How to Give a Cat a Pill
Often times when you take your cat to the vet for an illness you are given oral medication to administer. Even if your vet demonstrates how to give the medicine, the situation may be very different once you get your pet home. After all, in the pet hospital, most cats are either so freaked out or scared that they are either frozen stiff or will tolerate anything in exchange for getting out of there. They are out of their element and territory when in the exam room. In his home environment, however your cat is more at ease and will try to push his limits more easily as, in his mind, he is the king of his domain and teeth and claws will fly if the need should arise.
There are several methods of giving an oral medication to a cat and some will be more successful depending on if the medication is a pill or an oral liquid. Some cats simply take pills better while others will more easily tolerate liquids. If you’ve never had to medicate your cat, chances are you won’t be able to guess accurately until you’ve actually had to do it.
One common rule of thumb to remember with restraining cats is that less is more. When getting the medication ready, try not to make a big ordeal of it; try to act naturally. Cats will react severely if there is a lot of restraint when there is no need as it will alarm them that something is wrong. With pills and liquids most cats will do well by simply having one person hold the cat on a counter while the other person gives the medication. For this method, you will need to follow five simple steps.
The restrainer will need to hold the cat on a counter top by simply holding the cat’s body up next to their own. Using your hands, hold the front legs down without applying too much pressure. Remember you want the cat to remain calm and not let on that something bad is going to happen. One technique for holding a cat this way is to hold his body up next to yours (on the counter top). Wrap one arm across his body and use the hand of that same arm grasp the front two legs lacing your fingers around them to keep him from pawing at his face while the medication is being given. As the medication administrator, you will need to grasp the top of the cat’s head. The upper jaw bone, just below and behind the eyes makes a nice handle for hanging on to his head. Tilt the head as far back as you possibly can. When it’s back far enough his mouth will slightly open and he will almost be able to look at the restrainer upside down. With the pill held between your index finger and thumb, use your middle finger to drop the lower jaw further open. Quickly toss the pill as far back into the mouth as far as you can, in the same motion using your index finger to poke it further back. Be sure to be quick to avoid an accidental bite from your kitty. If this is a liquid, you can slip the dropper or needle-less syringe into the corner of his mouth and squirt it in. Hold the cat’s mouth shut. A good tip to use here is to have a dropper of needle-less syringe full of water nearby. Giving water after administering a pill will help wash down the pill and help ensure that he swallows the medicine. It doesn’t take a lot of water for this; just enough to wash down the pill. Make sure the pill has been swallowed before letting go of Kitty.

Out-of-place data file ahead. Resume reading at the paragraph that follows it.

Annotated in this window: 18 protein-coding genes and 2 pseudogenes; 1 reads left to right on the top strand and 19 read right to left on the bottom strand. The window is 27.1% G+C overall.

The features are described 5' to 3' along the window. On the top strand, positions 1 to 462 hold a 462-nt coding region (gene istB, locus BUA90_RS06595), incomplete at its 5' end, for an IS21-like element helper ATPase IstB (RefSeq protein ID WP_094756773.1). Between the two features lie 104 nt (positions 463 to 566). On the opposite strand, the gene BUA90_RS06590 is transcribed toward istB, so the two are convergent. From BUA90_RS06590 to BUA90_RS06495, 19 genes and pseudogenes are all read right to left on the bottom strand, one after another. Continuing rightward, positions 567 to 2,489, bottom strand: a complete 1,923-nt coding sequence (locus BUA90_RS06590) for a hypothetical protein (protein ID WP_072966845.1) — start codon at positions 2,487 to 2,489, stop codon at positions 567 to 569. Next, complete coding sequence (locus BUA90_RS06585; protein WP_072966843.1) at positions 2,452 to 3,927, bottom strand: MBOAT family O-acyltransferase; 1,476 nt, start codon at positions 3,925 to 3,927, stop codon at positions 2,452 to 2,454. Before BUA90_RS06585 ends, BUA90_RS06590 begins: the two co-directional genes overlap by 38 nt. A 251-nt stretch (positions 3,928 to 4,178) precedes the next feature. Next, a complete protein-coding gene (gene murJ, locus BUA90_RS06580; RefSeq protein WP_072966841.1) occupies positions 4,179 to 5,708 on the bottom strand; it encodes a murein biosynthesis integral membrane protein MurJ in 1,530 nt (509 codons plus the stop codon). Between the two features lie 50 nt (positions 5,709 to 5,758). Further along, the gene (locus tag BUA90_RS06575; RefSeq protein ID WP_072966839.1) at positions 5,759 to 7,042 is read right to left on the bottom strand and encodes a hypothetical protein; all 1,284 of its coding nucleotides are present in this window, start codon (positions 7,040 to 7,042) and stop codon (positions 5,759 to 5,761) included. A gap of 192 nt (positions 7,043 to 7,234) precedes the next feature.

There are some other tips that can be applied here as not all cats accept the thought of being medicated, and when it is needed more than once they can catch on pretty quickly and know what is coming before it happens. Other methods include bring them to colmars cat training and colmars dog training service. In this, they wll be able to be provided with the right program.
A Pet Piller or pill gun can be purchased from your vet and at some pet shops. These can vary among suppliers but the overall concept is the same. It is typically a plastic item that has a cup like end for the pill to be placed and at the other end is a trigger. The end with the pill is poked at the back of the cat’s mouth and the trigger is pushed or pulled, depending on the type, forcing the pill down. This type of item keeps your fingers out of the cat’s mouth, preventing a potential bite. A towel can be used for restraining cats as well. Lay a towel out flat on the counter top. Place the cat in the middle of the towel and wrap him up tightly. Wrap one side first, tucking it in under the cat while being sure to keep his front legs tucked in. After wrapping up the second side of the towel you will have a kitty burrito. If done correctly, the cat’s entire body will be completely wrapped, tightly, and only his head will be sticking out. This is good for cat’s who twist and flail when being restrained. It is also a good tip to use when medicating your cat by yourself. If the medication is able to be given in food (be sure to ask your vet if it’s okay before doing so), you can sometimes crush the pill and put it in the cat’s food. Be aware that many cats will detect the medication will avoid eating it. If the pill isn’t crushed and is merely hidden in the food, most cats will eat around the pill. Again, be sure to ask your vet if this is okay for the medication you are giving as some are required to be administrated directly into the mouth.
Very few cats are so bad that they cannot be medicated. They can be intimidating at first and it can be discouraging. However, once you get a handle on how to properly restrain your cat, you will be able to better medicate him with minimal stress on you and your cat.